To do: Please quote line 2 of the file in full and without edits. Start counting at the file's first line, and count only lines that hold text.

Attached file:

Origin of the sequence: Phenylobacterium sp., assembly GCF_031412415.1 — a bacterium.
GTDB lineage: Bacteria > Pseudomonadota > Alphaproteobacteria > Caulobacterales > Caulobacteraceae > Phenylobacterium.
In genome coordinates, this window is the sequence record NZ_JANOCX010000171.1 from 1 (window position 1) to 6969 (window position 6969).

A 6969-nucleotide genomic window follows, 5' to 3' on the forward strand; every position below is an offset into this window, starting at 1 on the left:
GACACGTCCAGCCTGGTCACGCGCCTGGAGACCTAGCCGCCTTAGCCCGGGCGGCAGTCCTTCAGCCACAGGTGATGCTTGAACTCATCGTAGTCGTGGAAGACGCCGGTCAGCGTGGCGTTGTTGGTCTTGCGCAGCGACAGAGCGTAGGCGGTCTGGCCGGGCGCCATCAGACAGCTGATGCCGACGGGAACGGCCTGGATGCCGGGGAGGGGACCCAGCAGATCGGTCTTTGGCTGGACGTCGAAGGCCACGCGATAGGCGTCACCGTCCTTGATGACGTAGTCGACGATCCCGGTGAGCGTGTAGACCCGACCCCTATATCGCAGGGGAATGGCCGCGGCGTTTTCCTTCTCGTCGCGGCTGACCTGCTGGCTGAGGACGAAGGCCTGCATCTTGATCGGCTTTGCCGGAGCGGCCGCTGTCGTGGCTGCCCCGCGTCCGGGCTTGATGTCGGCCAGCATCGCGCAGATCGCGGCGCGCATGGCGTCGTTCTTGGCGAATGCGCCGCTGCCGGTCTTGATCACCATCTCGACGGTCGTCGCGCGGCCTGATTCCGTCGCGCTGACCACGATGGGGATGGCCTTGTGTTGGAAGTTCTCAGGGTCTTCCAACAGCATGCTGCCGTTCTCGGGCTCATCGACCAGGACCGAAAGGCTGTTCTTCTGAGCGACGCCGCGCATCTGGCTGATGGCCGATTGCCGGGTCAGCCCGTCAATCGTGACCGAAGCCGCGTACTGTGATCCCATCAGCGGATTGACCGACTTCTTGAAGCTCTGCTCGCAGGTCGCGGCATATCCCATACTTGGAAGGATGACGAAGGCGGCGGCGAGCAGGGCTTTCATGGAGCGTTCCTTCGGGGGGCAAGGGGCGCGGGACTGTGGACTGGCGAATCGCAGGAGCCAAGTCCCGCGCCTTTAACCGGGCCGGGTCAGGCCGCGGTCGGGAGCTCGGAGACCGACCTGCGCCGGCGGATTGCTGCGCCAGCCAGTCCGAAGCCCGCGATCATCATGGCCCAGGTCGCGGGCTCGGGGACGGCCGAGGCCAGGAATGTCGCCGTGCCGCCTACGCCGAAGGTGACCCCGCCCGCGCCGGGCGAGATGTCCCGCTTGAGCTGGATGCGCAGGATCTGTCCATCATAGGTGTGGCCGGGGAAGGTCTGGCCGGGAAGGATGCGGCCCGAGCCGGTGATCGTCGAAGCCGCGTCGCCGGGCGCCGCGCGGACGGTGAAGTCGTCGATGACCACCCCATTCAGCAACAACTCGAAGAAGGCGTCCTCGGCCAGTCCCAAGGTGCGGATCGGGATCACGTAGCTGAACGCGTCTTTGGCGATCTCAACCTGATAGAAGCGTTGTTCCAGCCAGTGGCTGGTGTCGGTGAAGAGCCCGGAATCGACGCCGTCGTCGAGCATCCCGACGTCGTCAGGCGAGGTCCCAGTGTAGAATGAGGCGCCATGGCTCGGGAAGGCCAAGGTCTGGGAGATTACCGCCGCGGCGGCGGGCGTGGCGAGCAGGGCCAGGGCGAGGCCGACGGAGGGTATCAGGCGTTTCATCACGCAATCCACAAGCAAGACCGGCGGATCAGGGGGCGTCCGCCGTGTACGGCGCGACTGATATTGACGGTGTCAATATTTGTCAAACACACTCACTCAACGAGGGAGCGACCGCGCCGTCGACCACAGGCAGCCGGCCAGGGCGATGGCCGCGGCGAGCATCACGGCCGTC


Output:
GTDB lineage: Bacteria > Pseudomonadota > Alphaproteobacteria > Caulobacterales > Caulobacteraceae > Phenylobacterium.